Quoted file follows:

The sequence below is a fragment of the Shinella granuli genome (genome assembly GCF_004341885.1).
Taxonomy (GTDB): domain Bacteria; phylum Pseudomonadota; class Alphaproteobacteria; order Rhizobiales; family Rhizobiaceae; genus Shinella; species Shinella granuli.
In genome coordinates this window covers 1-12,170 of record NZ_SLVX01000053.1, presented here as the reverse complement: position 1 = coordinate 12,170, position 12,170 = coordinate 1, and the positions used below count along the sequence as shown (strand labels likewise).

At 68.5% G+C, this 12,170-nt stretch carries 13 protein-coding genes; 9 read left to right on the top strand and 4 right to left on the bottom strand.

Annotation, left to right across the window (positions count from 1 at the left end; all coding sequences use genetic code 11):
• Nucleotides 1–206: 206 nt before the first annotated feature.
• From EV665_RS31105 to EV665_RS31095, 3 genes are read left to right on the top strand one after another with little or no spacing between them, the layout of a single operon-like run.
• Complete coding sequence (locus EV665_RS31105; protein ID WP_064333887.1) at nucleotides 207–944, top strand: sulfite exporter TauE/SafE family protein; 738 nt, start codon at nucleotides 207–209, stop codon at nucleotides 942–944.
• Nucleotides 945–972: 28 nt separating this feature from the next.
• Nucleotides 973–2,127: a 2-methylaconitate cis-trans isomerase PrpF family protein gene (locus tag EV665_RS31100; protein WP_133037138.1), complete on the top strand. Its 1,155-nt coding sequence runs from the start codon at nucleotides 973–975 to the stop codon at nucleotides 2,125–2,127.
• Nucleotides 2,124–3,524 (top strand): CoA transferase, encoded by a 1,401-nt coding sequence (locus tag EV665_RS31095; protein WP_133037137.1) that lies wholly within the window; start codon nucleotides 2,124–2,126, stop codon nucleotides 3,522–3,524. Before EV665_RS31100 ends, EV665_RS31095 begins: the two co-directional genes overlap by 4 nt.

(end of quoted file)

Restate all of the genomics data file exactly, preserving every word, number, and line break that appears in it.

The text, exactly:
The sequence below is a fragment of the Shinella granuli genome (genome assembly GCF_004341885.1).
Taxonomy (GTDB): domain Bacteria; phylum Pseudomonadota; class Alphaproteobacteria; order Rhizobiales; family Rhizobiaceae; genus Shinella; species Shinella granuli.
In genome coordinates this window covers 1-12,170 of record NZ_SLVX01000053.1, presented here as the reverse complement: position 1 = coordinate 12,170, position 12,170 = coordinate 1, and the positions used below count along the sequence as shown (strand labels likewise).

At 68.5% G+C, this 12,170-nt stretch carries 13 protein-coding genes; 9 read left to right on the top strand and 4 right to left on the bottom strand.

Annotation, left to right across the window (positions count from 1 at the left end; all coding sequences use genetic code 11):
• Nucleotides 1–206: 206 nt before the first annotated feature.
• From EV665_RS31105 to EV665_RS31095, 3 genes are read left to right on the top strand one after another with little or no spacing between them, the layout of a single operon-like run.
• Complete coding sequence (locus EV665_RS31105; protein ID WP_064333887.1) at nucleotides 207–944, top strand: sulfite exporter TauE/SafE family protein; 738 nt, start codon at nucleotides 207–209, stop codon at nucleotides 942–944.
• Nucleotides 945–972: 28 nt separating this feature from the next.
• Nucleotides 973–2,127: a 2-methylaconitate cis-trans isomerase PrpF family protein gene (locus tag EV665_RS31100; protein WP_133037138.1), complete on the top strand. Its 1,155-nt coding sequence runs from the start codon at nucleotides 973–975 to the stop codon at nucleotides 2,125–2,127.
• Nucleotides 2,124–3,524 (top strand): CoA transferase, encoded by a 1,401-nt coding sequence (locus tag EV665_RS31095; protein WP_133037137.1) that lies wholly within the window; start codon nucleotides 2,124–2,126, stop codon nucleotides 3,522–3,524. Before EV665_RS31100 ends, EV665_RS31095 begins: the two co-directional genes overlap by 4 nt.